July 18, 2023

5 Tips to Help You Eat & Feel Nourished While on Vacation

Photo of Justine Friedman, Registered Clinical Dietician and Mindset Mentor
Justine Friedman
Registered Clinical Dietitian and Mindset Mentor

Vacations are a time to relax, unwind, and indulge in new experiences, right?

But something that we don't really talk about when it comes to vacations is the fact that it can also be a time of great stress. You are out of routine and the food may be completely different from what you are used to.

This can mean that your healthy eating habits – which are easier to stick to at home – take a backseat, and can leave you feeling bloated, guilty, and generally unhealthy afterward.

If you can relate to this; if worrying about overeating, being out of control, and feeling uncomfortable with food stops you from fully enjoying your well-deserved time away, I have good news for you: you CAN enjoy your vacation without feeling like you’ve lost your way with your eating habits.

In this blog, I'll share 5 practical tips to help you eat and feel nourished while on vacation:

1. Get in those Fruits 🍍πŸ₯‘πŸ’πŸ«πŸ‰ and Veggies πŸ₯•πŸ†πŸ…πŸ₯’

One of the best ways to nourish your body during a vacation is by finding a local store that sells fresh fruit and vegetables. There may even be local markets for you to explore where you can find these and other ingredients that are in season. Fresh produce is not only packed with essential vitamins and minerals but also adds a vibrant touch to your meals. Try to incorporate a variety of colorful fruits and vegetables into your daily diet, as they provide a range of nutrients to support your overall health. Starting your meals off with vegetables is also a great way to balance your blood sugar and keep your energy more stable.

2. HydrateπŸ’¦πŸ’§, HydrateπŸ’¦πŸ’§, Hydrate πŸ’¦πŸ’§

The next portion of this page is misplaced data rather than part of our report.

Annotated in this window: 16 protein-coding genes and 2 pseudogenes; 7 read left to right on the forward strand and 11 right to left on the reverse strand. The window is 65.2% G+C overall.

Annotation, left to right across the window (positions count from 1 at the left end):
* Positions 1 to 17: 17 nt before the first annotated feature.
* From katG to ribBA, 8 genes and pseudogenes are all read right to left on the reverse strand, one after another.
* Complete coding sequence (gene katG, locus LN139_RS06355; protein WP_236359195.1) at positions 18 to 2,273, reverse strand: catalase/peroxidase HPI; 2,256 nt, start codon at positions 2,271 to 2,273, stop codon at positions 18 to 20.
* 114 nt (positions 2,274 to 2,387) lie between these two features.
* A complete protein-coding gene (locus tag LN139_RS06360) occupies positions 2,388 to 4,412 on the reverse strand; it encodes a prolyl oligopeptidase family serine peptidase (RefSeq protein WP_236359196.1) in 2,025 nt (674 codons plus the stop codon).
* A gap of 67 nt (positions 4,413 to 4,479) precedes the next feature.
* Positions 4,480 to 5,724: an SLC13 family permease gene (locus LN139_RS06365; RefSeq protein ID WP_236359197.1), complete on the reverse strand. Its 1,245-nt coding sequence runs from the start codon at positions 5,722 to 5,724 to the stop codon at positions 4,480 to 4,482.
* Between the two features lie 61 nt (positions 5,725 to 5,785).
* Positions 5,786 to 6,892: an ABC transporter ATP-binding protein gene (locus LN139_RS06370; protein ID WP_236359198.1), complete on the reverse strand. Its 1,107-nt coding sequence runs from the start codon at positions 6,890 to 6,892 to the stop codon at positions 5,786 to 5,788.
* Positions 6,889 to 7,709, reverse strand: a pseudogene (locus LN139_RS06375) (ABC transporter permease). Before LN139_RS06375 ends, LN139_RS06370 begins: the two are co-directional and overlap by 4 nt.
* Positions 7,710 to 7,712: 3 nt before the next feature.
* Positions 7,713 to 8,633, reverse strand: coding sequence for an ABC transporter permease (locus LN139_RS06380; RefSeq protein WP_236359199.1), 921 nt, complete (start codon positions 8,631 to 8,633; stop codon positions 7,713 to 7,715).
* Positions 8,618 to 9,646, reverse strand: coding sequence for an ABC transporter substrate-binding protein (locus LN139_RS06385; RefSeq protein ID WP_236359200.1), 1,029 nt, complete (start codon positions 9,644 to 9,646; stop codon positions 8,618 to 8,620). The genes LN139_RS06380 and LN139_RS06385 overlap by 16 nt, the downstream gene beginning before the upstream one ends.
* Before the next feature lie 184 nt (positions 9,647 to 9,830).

Staying hydrated is crucial, regardless of whether you're on vacation or not. Dehydration can lead to fatigue, headaches, and poor digestion, so make it a priority to drink plenty of water throughout the day. Your body signals thirst and hunger in a similar way. This can mean that if you aren’t drinking enough you may feel that you are constantly thinking about eating, where you may actually need to drink. Carry a reusable water bottle with you and refill it whenever necessary. If you find it challenging to drink plain water, infuse it with slices of citrus fruits, berries, or herbs for added flavor. Limit your intake of caffeinated beverages, sugary drinks, and alcohol, as they can dehydrate your body. My favorite trick when going overseas is to take my favourite water bottle with me. I pack the empty bottle in my suitcase and then I have it ready to fill and use no matter where I am in the world.

3. Keep Your Meals Balanced πŸ₯™πŸ•πŸ”πŸœπŸπŸ²

While on vacation, it's easy to get carried away with indulgent meals and unhealthy snacks. Of course, you should enjoy yourself but you will feel so much better if you can try and keep your meals more balanced. This means aiming to include all the major food groups in your meals, like lean proteins, whole grains, healthy fats, and fiber-rich foods. For example, you can opt for grilled fish or chicken with a side of roasted vegetables and a portion of whole grains. If pizza, pasta, or burgers are on the menu, add a salad as a starter (and rather have water as your drink with this kind of meal). Time for gelato or ice cream? Of course, you should enjoy this but choose it in a cup instead of a cone. This balanced approach ensures you're providing your body with a wide range of nutrients while still enjoying the local cuisine. You can also pack some snacks from home that you can rely on if meals are more spread out than you are used to. I generally pack nuts, so that if I am hungry between meals I have something to fall back on.